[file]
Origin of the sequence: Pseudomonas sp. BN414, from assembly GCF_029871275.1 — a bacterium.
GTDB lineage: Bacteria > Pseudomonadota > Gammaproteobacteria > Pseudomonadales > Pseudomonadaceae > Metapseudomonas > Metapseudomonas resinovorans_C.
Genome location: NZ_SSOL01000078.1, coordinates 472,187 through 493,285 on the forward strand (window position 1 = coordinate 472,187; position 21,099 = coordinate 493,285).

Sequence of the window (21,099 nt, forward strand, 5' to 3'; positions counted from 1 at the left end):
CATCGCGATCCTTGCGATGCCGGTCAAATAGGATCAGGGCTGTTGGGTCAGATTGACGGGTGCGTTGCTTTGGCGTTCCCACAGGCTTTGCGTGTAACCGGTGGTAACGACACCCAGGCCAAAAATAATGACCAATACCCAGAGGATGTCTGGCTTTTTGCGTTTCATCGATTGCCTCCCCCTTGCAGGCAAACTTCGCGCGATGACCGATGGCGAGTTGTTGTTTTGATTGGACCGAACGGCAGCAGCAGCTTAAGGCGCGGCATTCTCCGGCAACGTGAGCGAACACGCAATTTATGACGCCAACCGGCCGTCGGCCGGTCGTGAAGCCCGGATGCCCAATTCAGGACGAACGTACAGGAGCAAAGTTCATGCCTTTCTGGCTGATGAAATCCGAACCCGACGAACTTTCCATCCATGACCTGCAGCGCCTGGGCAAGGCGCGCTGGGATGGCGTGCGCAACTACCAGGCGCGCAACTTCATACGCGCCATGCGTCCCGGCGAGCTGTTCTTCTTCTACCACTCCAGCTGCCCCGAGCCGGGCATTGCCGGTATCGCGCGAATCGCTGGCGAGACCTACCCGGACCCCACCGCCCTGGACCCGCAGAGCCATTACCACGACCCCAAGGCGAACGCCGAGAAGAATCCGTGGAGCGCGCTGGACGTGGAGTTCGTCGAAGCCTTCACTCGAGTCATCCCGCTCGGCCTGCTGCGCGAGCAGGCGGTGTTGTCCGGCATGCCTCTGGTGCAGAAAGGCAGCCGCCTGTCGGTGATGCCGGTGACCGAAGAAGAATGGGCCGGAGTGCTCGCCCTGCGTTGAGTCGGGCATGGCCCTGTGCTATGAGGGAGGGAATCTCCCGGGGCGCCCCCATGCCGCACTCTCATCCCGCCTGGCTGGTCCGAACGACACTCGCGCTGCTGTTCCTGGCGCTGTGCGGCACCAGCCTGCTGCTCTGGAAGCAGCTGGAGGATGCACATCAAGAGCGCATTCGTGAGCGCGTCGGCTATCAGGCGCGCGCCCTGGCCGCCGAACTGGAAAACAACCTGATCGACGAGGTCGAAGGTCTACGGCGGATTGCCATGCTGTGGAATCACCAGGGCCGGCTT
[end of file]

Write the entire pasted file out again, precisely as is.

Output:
Origin of the sequence: Pseudomonas sp. BN414, from assembly GCF_029871275.1 — a bacterium.
GTDB lineage: Bacteria > Pseudomonadota > Gammaproteobacteria > Pseudomonadales > Pseudomonadaceae > Metapseudomonas > Metapseudomonas resinovorans_C.
Genome location: NZ_SSOL01000078.1, coordinates 472,187 through 493,285 on the forward strand (window position 1 = coordinate 472,187; position 21,099 = coordinate 493,285).

Sequence of the window (21,099 nt, forward strand, 5' to 3'; positions counted from 1 at the left end):
CATCGCGATCCTTGCGATGCCGGTCAAATAGGATCAGGGCTGTTGGGTCAGATTGACGGGTGCGTTGCTTTGGCGTTCCCACAGGCTTTGCGTGTAACCGGTGGTAACGACACCCAGGCCAAAAATAATGACCAATACCCAGAGGATGTCTGGCTTTTTGCGTTTCATCGATTGCCTCCCCCTTGCAGGCAAACTTCGCGCGATGACCGATGGCGAGTTGTTGTTTTGATTGGACCGAACGGCAGCAGCAGCTTAAGGCGCGGCATTCTCCGGCAACGTGAGCGAACACGCAATTTATGACGCCAACCGGCCGTCGGCCGGTCGTGAAGCCCGGATGCCCAATTCAGGACGAACGTACAGGAGCAAAGTTCATGCCTTTCTGGCTGATGAAATCCGAACCCGACGAACTTTCCATCCATGACCTGCAGCGCCTGGGCAAGGCGCGCTGGGATGGCGTGCGCAACTACCAGGCGCGCAACTTCATACGCGCCATGCGTCCCGGCGAGCTGTTCTTCTTCTACCACTCCAGCTGCCCCGAGCCGGGCATTGCCGGTATCGCGCGAATCGCTGGCGAGACCTACCCGGACCCCACCGCCCTGGACCCGCAGAGCCATTACCACGACCCCAAGGCGAACGCCGAGAAGAATCCGTGGAGCGCGCTGGACGTGGAGTTCGTCGAAGCCTTCACTCGAGTCATCCCGCTCGGCCTGCTGCGCGAGCAGGCGGTGTTGTCCGGCATGCCTCTGGTGCAGAAAGGCAGCCGCCTGTCGGTGATGCCGGTGACCGAAGAAGAATGGGCCGGAGTGCTCGCCCTGCGTTGAGTCGGGCATGGCCCTGTGCTATGAGGGAGGGAATCTCCCGGGGCGCCCCCATGCCGCACTCTCATCCCGCCTGGCTGGTCCGAACGACACTCGCGCTGCTGTTCCTGGCGCTGTGCGGCACCAGCCTGCTGCTCTGGAAGCAGCTGGAGGATGCACATCAAGAGCGCATTCGTGAGCGCGTCGGCTATCAGGCGCGCGCCCTGGCCGCCGAACTGGAAAACAACCTGATCGACGAGGTCGAAGGTCTACGGCGGATTGCCATGCTGTGGAATCACCAGGGCCGGCTT